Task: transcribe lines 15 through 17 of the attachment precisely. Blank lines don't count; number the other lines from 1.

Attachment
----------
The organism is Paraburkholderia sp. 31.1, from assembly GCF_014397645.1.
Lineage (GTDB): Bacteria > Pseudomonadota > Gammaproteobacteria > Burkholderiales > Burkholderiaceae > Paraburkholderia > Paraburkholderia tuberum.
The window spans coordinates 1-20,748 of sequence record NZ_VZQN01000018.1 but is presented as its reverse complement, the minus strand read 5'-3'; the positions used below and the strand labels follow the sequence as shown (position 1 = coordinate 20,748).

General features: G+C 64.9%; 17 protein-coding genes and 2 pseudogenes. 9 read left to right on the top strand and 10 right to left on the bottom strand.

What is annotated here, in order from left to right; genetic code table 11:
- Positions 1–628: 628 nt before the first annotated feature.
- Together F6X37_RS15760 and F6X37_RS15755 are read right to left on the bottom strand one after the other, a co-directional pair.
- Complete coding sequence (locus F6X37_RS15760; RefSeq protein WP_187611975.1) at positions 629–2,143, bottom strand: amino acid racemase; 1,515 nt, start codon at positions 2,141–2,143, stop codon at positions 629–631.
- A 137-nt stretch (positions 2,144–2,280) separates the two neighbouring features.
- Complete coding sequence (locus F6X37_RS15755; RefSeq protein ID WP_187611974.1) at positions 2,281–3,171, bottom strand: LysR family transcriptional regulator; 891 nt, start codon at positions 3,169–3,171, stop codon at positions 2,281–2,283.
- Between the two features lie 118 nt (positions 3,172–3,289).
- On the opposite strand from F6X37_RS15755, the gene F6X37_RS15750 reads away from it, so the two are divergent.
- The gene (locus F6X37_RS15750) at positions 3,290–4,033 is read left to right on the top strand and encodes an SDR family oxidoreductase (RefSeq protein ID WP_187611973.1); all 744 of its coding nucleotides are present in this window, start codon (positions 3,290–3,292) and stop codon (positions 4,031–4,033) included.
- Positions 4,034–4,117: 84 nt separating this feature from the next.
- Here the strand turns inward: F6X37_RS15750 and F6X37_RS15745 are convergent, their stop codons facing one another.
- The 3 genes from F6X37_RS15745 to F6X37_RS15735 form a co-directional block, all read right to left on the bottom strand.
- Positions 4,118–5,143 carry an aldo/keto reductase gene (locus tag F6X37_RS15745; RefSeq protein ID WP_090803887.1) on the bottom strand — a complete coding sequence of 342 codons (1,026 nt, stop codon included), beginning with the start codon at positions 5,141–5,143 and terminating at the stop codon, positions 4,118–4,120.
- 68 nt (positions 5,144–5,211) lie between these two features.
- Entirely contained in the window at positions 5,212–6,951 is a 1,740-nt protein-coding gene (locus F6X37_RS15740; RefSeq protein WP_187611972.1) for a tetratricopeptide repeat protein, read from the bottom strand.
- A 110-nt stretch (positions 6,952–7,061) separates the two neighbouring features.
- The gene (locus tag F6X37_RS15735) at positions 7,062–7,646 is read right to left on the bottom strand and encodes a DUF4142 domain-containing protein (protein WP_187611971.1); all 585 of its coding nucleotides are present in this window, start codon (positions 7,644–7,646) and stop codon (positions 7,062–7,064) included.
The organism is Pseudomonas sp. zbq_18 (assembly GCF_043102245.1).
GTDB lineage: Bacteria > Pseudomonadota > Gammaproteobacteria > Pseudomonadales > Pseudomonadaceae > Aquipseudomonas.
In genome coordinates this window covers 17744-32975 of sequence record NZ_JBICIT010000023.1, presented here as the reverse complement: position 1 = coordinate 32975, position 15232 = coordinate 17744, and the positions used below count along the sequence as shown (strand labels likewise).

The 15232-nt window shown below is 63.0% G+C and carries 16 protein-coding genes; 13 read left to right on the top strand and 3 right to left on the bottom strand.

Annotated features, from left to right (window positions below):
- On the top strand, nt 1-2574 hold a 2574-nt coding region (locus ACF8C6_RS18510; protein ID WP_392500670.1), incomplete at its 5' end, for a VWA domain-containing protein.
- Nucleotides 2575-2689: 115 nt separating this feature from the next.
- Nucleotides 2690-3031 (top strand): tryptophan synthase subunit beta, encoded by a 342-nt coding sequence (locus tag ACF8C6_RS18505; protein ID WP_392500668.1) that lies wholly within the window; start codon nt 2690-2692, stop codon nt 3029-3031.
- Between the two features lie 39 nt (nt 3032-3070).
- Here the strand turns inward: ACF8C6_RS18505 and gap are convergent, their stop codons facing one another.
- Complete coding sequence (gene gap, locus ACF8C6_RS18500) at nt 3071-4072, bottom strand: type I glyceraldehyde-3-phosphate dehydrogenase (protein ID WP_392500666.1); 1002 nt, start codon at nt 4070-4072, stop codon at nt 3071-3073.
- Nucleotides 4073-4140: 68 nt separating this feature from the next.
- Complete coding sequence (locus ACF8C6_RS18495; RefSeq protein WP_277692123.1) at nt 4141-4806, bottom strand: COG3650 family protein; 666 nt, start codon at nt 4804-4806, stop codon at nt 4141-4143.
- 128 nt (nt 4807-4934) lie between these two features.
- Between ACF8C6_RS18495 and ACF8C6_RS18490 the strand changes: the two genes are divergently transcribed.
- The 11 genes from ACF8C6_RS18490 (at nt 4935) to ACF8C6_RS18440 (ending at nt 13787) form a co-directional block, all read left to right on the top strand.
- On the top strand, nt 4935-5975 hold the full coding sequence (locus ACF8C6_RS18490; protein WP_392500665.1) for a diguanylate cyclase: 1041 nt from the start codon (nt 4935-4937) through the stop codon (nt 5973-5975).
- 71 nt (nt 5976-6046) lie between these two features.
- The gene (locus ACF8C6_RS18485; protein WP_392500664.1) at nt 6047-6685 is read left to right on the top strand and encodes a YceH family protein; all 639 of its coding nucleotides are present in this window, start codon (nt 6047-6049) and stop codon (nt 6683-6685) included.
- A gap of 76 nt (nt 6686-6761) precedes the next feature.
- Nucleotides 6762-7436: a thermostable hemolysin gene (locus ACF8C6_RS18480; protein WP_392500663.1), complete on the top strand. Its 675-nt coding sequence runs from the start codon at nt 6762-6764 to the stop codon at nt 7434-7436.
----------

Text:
- Here the strand turns inward: F6X37_RS15750 and F6X37_RS15745 are convergent, their stop codons facing one another.
- The 3 genes from F6X37_RS15745 to F6X37_RS15735 form a co-directional block, all read right to left on the bottom strand.
- Positions 4,118–5,143 carry an aldo/keto reductase gene (locus tag F6X37_RS15745; RefSeq protein ID WP_090803887.1) on the bottom strand — a complete coding sequence of 342 codons (1,026 nt, stop codon included), beginning with the start codon at positions 5,141–5,143 and terminating at the stop codon, positions 4,118–4,120.